Average salinity for all surface and deep samples was 37.2, with the lowest values found in the northern-most location (RR) in July (17.8) and November (28.1) at 0 m and in January (24.5) at 250 m surface sample, probably due to the Racons River discharge (S2 Table, S2 Fig).

Nutrients and Chl-a concentrations had similar seasonal patterns in the sampling area. DIN had low values in January, May and July (3.20, 2.22 and 3.06 μM, respectively), but peaked in October (4.80 μM) (S3 Table, S3 Fig). The P concentrations were low in January and May (mean 0.03 μM), but high in July and October (0.10 and 0.09, respectively) (S4 Table, S4 Fig). May and October had the maximum mean Chl-a values of 0.7 and 1.6 μg l-1, respectively (S5 Table, S5 Fig).

Concentrations of nutrients and Chl-a generally were highest in the north (RR) and second highest near Dénia harbour. Maximum mean values of DIN, ranging from 6.83 to 13.39 μM, were at the northern beach (RR) (S3 Fig). Northern beaches, especially RR, had the highest mean P values, reaching 0.72 μM in July (S4 Fig). The spatial pattern of Chl-a was less marked than for DIN and P; the northern half of the sampling area generally had higher than average Chl-a values. Maximum Chl-a were at RR (6.0 μg l-1), with the minimum (0.1 μg l-1) occurring in many locations in the southern half of the sampling area (S5 Fig).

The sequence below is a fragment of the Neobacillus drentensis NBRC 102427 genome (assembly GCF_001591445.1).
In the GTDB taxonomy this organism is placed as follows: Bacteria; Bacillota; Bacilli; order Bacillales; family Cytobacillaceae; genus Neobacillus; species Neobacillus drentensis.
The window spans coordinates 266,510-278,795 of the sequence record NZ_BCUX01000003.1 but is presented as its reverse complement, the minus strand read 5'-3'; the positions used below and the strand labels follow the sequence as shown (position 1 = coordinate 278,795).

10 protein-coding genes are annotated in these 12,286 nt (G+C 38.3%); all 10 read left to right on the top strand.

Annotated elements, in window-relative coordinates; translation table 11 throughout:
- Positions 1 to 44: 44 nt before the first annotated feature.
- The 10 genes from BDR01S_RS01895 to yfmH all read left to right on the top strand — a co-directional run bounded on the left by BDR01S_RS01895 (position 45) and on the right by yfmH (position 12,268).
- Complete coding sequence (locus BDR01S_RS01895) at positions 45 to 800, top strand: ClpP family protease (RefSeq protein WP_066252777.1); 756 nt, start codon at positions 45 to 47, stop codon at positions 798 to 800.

When juvenile cubomedusae were present in May, June and July, current speeds ranged from 0.5 cm s-1 to 22.9 cm s-1, averaging 4.1 cm s-1 at 0 m, 9.3 cm s-1 at 250 m and 11.0 cm s-1 at 500 m from the coast. The lowest mean current speed was recorded in May (4.8 cm s-1) and similar data were obtained for June (7.0 cm s-1) and July (7.5 cm s-1). The lowest current speed (0.5 cm s-1) recorded for any station was at AS at 0 m, and the highest (22.9 cm s-1) was at RO at 500 m.